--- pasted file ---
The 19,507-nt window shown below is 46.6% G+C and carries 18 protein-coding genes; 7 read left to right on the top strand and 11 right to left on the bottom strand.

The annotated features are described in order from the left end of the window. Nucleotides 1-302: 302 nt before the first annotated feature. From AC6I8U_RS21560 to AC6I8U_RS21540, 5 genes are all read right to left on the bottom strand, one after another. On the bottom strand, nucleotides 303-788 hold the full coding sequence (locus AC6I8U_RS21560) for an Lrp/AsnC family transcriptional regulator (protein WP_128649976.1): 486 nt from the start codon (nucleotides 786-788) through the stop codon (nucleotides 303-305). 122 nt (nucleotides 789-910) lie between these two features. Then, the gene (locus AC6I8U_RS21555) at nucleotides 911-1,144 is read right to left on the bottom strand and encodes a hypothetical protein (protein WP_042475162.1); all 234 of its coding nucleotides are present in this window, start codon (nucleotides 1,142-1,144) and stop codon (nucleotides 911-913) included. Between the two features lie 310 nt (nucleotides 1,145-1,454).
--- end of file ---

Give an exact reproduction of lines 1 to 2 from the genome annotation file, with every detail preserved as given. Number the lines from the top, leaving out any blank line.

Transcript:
The 19,507-nt window shown below is 46.6% G+C and carries 18 protein-coding genes; 7 read left to right on the top strand and 11 right to left on the bottom strand.

The annotated features are described in order from the left end of the window. Nucleotides 1-302: 302 nt before the first annotated feature. From AC6I8U_RS21560 to AC6I8U_RS21540, 5 genes are all read right to left on the bottom strand, one after another. On the bottom strand, nucleotides 303-788 hold the full coding sequence (locus AC6I8U_RS21560) for an Lrp/AsnC family transcriptional regulator (protein WP_128649976.1): 486 nt from the start codon (nucleotides 786-788) through the stop codon (nucleotides 303-305). 122 nt (nucleotides 789-910) lie between these two features. Then, the gene (locus AC6I8U_RS21555) at nucleotides 911-1,144 is read right to left on the bottom strand and encodes a hypothetical protein (protein WP_042475162.1); all 234 of its coding nucleotides are present in this window, start codon (nucleotides 1,142-1,144) and stop codon (nucleotides 911-913) included. Between the two features lie 310 nt (nucleotides 1,145-1,454).